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Book Review
Teaching English Spelling cover

Teaching English
by Ruth Shemesh
& Sheila Walter

Review written by Scott Shelton

If you have ever wondered at the complexity of English spelling and felt less than adequate when faced with the “awesome mess” of teaching it to non-native English students - many of whom also have to deal with the challenge of a new script and sound code, a new language direction or very possibly, dyslexia, or simply a short term memory problem - then this book it just what the doctor ordered.

Teaching English Spelling is a high caliber response to this all-too-common-situation for English Language Teachers, which the authors themselves had faced as practising teachers. Turning to action research, this book is the fruit of a trial and error response, systematically applied, in an attempt to address their own learners’ needs while at the same time providing an overall framework for other teachers in a similar situation. The final result is this wonderfully designed and carefully researched collection of practical lessons dedicated to the conscientious end of developing better non-native English spellers.

As a teaching tool, this collection of detailed, easy to follow and ready to use lesson plans is an indispensable addition to any staffroom resource library. I believe this is due not only to the way it breaks down the spelling conundrum into manageable chunks and presentable patterns, but also because of its integrated skills approach and decidedly ingenious practice activities. An approach which allows for plenty of fun, while at the same time not only providing meaningful learning opportunities, but also valuable consolidation time for the learner to identify and digest the new patterns, transforming input to intake.

The book is tidily divided into ten units, each which isolates a new sound (or phoneme), followed by presentations of various letter groups and spellings which the sound may be represented by. Among the patterns focussed on are the sound and spelling relationships of long and short vowel sounds, the hard and soft sounds of several consonants and consonant clusters, and the sound and spelling patterns of several single vowels and diphthongs. The final chapter deals with the orthographic ins and outs relating to silent letters and suffixes, and the spelling generalizations related to these.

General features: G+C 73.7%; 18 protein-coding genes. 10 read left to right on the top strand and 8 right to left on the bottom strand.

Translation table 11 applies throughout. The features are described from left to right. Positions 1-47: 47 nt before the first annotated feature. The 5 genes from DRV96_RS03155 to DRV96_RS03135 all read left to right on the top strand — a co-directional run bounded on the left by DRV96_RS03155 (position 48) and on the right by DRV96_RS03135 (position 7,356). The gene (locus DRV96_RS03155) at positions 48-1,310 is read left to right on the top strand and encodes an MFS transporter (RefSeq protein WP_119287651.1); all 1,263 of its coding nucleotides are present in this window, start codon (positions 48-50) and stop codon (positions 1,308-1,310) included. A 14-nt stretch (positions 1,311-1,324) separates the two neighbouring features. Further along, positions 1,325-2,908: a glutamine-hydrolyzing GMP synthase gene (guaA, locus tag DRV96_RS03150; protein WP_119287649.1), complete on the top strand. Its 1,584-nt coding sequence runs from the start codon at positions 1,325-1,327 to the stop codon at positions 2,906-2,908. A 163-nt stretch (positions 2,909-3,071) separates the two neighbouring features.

The genius of the book and the material presented lies in its consistently teacher and learner friendly approach. The step by step lesson outlines provide a consistent framework to aid with continuity, while at the same time incorporating numerous active teaching techniques which will engage the learner on many levels (and which address a plethora of learning styles as well). Each and every lesson plan includes a warmer activity, a presentation period in which the learner is drawn to an important spelling pattern either through aural and/or visual discrimination exercises, inducing active cognitive participation on the part of the learner, and include several practice activities, all happily photocopiable exercises and activities.

The authors have included a wide range of heterogeneous puzzles, trivia quizzes, wordsearches, picture identification and stories, and much more - carefully graded to the three general levels of beginner, intermediate and advanced, and which are sure to aid in motivating your learners, as well as providing the additional wash-back bonus of contributing to the learning of new vocabulary items and even grammar, as learners engage with one another while working through the tasks. Thoughtful tips and ideas for testing are also a regular feature and there are additional global teaching tips included in the introduction.

So, if you are keen to help your students with an important area of their learning that is often left to its own devices, believe that a teacher’s role is to help reduce the chaos and point out the patterns, and want to have fun while providing your learners with a new understanding of how English works, then I can happily recommend this book as your new best friend.

To read articles by Scott:
Profile of a language learner by Scott Shelton

Designing a twenty-hour course by Scott Shelton

Making a Case for Beginning with Suprasegmental Features in Pronunciation Teaching by Scott Shelton & the accompanying lesson plan

Teaching Listening to Advanced Learners: Problems and Solutions by Scott Shelton & the accompanying lesson plan

Promoting fluency and accuracy through planning, telling, transcribing and noticing by Scott Shelton & the accompanying lesson plan

Encouraging Extensive Reading by Scott Shelton & the accompanying lesson plan

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